Googling gets this, google further if you don't find the answer.

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January 26, 2014 at 22:22:14
The product key isn't in a file on the disk. The disk contains a formula to determine if the key you enter is valid. MS made the disks in batches, with each batch having a different formula so a valid key from one batch probably won't work on a disk from another. But that's the only limitation.

The COA sticker on the case ideally was used for an incomplete factory install. You'd boot up the first time and it'd ask for a product key and you'd enter that one.

The automatic restart on error (the momentary blue screen) can be disabled. There's info here:

Click on 'disable automatic restart on system failure'.

You should be able to use an upgrade disk to do a full install by providing a disk from a previous OS. Details in step 9 here:

(We used to do that with 9X but I wasn't sure it also worked with XP.)

message edited by DAVEINCAPS

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January 27, 2014 at 02:39:38
As Johnw comments the disc used to repair an installation must have the same service pack as the "damaged" installation - or a later SP.

This requirement has given rise to the use of slip-streaming the required SP into a copy of the XP setup disc. Slip-streaming means copying the basic setup disc and adding the updates to create an updated setup disc; which will have incorporated the SP updates.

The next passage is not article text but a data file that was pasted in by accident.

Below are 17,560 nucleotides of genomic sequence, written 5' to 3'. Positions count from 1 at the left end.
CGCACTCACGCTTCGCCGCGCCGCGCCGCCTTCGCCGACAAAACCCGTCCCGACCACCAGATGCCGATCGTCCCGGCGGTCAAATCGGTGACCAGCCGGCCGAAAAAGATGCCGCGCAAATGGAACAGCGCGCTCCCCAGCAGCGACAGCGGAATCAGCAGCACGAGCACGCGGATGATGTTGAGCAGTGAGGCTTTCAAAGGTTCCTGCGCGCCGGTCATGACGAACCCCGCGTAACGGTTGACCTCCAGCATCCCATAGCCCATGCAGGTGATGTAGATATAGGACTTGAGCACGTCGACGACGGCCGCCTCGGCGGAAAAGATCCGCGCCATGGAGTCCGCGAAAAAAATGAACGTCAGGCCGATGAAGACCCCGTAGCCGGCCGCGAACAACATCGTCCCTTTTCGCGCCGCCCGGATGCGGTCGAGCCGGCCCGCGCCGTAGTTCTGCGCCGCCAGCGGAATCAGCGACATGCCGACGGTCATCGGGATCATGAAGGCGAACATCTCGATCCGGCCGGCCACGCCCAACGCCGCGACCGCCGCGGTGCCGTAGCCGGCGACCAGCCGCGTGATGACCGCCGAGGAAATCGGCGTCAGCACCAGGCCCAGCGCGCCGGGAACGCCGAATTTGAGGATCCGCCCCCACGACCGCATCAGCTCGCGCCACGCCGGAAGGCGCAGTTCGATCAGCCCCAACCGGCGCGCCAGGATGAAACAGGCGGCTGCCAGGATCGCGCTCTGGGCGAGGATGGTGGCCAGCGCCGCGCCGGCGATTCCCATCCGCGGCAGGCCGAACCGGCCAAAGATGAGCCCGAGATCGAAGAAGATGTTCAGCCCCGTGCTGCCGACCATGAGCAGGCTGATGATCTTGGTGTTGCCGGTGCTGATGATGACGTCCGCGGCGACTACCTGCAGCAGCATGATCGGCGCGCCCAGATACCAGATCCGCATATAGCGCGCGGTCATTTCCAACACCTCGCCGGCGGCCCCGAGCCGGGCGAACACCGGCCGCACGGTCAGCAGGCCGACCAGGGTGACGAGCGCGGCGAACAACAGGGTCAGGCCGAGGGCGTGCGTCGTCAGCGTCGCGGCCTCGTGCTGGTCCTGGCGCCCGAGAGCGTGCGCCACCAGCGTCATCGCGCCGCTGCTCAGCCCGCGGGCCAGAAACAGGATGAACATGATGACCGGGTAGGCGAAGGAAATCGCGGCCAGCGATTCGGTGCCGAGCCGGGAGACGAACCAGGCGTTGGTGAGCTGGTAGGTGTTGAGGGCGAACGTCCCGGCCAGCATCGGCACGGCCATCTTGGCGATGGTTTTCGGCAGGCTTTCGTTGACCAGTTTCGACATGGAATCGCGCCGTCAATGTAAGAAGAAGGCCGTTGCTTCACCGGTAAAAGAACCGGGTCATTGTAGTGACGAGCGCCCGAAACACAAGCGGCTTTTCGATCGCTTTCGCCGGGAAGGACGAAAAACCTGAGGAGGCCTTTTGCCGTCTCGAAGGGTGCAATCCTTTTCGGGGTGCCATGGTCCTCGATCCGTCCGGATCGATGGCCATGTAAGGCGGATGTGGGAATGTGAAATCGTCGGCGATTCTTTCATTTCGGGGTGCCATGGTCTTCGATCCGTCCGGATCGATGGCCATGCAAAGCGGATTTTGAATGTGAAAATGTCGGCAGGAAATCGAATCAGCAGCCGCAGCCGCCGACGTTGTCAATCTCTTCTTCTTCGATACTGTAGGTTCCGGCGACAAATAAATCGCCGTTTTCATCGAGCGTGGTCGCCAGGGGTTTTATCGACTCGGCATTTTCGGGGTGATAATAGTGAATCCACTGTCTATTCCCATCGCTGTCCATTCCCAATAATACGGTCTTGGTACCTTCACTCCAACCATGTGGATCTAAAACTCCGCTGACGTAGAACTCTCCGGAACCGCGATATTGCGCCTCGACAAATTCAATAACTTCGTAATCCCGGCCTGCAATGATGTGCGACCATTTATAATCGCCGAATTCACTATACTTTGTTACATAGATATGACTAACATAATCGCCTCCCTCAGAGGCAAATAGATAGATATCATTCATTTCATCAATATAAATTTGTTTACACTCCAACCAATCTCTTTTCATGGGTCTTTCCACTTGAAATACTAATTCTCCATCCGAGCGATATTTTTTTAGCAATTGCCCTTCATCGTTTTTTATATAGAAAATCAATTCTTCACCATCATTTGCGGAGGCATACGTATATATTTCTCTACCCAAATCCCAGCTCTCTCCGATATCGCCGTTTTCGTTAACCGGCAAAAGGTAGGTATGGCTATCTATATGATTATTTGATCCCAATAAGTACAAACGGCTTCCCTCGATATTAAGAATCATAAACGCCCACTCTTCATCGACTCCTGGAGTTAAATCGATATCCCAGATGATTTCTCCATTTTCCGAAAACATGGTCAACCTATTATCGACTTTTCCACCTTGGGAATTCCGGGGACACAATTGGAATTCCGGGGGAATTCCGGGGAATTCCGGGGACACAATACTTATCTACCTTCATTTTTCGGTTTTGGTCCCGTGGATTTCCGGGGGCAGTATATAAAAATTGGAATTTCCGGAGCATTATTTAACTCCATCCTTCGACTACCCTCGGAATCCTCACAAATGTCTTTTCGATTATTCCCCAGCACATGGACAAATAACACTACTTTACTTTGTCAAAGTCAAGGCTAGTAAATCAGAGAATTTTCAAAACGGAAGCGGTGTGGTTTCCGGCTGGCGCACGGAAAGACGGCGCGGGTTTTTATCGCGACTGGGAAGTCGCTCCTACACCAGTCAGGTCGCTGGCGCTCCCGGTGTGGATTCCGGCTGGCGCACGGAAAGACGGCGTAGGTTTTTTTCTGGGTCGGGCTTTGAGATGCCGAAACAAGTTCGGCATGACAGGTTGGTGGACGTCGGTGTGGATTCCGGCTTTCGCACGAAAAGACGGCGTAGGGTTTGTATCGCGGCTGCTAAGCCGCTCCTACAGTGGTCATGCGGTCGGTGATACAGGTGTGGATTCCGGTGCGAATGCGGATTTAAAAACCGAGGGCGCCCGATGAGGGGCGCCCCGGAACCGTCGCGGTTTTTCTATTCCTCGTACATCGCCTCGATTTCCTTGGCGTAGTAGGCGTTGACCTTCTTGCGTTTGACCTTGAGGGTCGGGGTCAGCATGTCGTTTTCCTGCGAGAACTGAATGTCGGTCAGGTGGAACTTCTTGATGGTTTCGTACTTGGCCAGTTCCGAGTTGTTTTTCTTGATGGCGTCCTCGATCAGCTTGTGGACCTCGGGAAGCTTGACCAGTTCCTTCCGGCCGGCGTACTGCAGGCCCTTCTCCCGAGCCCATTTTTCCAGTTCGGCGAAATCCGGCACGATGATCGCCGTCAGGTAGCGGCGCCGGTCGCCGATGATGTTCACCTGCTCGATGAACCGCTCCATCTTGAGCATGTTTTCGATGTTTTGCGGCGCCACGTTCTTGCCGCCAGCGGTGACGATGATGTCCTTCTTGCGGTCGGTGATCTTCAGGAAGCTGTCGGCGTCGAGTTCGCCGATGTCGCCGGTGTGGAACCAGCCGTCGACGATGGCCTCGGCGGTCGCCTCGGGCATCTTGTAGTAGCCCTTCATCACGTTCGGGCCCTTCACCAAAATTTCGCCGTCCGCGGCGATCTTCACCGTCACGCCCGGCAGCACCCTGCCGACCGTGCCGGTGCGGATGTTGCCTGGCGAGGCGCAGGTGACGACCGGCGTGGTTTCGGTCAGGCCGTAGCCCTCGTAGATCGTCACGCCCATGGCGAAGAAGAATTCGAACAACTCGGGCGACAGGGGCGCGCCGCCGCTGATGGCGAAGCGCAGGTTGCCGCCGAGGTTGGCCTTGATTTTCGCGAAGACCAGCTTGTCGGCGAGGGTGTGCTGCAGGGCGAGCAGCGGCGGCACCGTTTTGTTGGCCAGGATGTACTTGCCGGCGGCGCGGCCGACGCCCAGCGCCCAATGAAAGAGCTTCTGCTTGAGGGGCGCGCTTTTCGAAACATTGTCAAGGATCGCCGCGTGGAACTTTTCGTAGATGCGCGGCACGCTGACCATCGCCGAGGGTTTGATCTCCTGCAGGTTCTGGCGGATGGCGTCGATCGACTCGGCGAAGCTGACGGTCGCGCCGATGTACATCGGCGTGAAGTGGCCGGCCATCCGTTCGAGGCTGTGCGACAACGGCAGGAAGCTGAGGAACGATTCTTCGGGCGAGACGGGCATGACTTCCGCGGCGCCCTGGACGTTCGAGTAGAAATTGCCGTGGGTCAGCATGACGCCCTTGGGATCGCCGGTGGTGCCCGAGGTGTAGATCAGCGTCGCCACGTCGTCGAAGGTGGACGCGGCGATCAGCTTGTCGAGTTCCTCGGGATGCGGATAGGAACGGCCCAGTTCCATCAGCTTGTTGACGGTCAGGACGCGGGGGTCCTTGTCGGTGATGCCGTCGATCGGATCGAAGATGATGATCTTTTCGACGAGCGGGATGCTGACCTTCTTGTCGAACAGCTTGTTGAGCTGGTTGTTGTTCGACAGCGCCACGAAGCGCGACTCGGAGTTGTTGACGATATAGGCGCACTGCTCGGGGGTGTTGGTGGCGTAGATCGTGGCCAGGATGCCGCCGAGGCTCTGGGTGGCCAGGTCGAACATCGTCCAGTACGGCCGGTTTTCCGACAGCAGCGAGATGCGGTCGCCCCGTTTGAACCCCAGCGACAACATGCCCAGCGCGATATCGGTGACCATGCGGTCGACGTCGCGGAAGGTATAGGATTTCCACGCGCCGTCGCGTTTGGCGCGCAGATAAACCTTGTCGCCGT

If the"repairing" disc doesn't have required/updated files which are already present in the damaged OS you get the result you did - no OS found...

Slip-streaming was (is still?) used to create an automatic, all in one, installtion set of files to install/set up a bunch of computers in an identical way; and also reduced (reduces) time and effort when commisioning a large number of computers. It could (can) be run from a network source, or each computer using a disc locally.

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January 27, 2014 at 09:59:27
The key should NOT come into play until the install process has started and you are asked for the key. At that time if the key is in use elsewhere or has been determined the MS to be pirated then you won't be able to proceed.

I think that any disk for a qualifying product should work.

I found an article that covers your situation. Link below.

You do NOT need to actually install the qualifying product. Simply insert the disk when asked and then you can go back to the WinXP upgrade disk.

message edited by OtheHill

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January 27, 2014 at 20:01:20
Thanks again, guys. I'll take a stab at getting the machine running, but it won't be for a couple of days.

I'll let you know how it works out.

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message edited by DerbyDad03

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January 28, 2014 at 09:13:57
Don't forget that XP doesn't natively support SATA drives.